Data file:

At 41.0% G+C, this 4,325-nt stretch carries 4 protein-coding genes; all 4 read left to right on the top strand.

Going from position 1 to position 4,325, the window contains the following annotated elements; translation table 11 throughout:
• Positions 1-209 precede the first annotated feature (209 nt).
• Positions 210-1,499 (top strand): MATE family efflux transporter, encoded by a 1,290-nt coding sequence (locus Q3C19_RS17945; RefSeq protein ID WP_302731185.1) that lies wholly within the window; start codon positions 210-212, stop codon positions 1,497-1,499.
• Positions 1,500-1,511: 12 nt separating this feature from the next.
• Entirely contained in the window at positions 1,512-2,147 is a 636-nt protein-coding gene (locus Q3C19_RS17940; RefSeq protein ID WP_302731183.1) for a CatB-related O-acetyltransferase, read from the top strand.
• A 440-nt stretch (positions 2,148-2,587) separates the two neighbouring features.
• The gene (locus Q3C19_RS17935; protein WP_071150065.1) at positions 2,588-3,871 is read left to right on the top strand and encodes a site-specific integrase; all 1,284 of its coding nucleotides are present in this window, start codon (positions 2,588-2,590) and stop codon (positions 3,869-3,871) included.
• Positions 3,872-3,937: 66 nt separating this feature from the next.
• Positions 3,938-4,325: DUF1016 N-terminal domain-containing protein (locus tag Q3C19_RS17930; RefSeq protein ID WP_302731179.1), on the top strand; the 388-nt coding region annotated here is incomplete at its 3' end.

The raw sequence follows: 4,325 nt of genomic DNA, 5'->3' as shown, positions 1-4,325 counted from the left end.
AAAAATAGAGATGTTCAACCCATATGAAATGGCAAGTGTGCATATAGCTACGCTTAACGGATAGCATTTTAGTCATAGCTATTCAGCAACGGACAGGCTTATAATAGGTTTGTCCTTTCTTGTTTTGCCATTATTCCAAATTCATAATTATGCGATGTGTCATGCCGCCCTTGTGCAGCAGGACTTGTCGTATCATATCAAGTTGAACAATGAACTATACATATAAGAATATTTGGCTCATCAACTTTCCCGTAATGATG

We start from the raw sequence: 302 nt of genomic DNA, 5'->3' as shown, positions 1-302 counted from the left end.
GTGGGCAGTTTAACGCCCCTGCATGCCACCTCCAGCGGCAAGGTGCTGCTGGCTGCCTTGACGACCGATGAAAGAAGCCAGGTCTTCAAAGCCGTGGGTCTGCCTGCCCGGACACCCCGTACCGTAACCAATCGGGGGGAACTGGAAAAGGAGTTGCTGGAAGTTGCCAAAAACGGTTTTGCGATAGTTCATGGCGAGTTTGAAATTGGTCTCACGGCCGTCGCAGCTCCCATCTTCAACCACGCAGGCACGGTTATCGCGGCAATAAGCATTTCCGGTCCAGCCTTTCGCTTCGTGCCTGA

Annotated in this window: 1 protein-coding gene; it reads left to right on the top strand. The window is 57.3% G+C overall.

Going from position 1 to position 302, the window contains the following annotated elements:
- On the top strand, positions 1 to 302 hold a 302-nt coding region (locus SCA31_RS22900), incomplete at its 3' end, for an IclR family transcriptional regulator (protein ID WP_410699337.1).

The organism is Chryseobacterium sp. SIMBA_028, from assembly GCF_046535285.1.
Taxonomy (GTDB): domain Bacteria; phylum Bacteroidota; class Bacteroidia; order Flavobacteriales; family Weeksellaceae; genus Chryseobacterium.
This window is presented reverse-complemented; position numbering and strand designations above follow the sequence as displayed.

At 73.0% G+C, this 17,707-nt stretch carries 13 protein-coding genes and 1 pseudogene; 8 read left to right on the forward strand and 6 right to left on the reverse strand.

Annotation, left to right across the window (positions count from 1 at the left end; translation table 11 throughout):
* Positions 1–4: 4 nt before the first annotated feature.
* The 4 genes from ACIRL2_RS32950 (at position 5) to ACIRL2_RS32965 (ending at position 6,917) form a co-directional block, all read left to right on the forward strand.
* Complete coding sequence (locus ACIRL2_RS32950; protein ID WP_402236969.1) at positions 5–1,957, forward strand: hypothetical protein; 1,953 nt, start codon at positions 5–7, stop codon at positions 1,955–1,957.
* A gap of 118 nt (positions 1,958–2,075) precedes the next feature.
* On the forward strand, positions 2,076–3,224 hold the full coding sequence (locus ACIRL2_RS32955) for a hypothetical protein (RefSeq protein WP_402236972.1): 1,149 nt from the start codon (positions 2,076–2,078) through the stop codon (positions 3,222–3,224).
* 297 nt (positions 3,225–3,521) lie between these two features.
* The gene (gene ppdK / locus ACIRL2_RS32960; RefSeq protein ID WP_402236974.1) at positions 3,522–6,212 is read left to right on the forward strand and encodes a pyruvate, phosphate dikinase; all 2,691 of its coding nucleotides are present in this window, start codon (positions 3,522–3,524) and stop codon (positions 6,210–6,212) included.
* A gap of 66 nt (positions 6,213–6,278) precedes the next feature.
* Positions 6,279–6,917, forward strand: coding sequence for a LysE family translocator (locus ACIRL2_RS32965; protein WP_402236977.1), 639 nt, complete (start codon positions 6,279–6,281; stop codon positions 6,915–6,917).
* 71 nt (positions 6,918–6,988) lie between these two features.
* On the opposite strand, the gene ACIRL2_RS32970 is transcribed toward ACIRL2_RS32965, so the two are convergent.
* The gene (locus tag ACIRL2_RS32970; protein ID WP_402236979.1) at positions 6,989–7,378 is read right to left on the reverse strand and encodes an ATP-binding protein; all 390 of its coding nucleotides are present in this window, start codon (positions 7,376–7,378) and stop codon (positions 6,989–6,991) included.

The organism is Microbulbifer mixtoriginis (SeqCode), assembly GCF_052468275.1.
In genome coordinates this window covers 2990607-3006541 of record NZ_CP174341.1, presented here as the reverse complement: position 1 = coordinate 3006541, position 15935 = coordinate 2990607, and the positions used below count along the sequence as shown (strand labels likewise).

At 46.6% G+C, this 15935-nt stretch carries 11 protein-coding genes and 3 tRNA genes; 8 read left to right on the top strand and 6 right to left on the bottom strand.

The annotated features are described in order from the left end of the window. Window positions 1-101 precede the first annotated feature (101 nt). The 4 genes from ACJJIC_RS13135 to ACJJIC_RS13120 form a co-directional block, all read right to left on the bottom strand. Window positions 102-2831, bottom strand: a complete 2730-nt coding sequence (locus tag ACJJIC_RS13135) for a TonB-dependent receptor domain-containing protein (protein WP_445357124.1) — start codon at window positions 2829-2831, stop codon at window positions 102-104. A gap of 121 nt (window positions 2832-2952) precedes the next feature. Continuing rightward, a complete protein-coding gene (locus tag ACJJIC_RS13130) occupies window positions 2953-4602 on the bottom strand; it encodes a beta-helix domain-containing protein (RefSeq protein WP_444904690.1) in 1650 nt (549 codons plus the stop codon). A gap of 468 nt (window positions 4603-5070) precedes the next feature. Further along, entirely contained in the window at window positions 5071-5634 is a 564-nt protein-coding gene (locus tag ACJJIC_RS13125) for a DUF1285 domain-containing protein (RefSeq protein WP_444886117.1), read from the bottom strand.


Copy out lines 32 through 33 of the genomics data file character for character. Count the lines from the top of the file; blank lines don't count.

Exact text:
* 71 nt (positions 6,918–6,988) lie between these two features.
* On the opposite strand, the gene ACIRL2_RS32970 is transcribed toward ACIRL2_RS32965, so the two are convergent.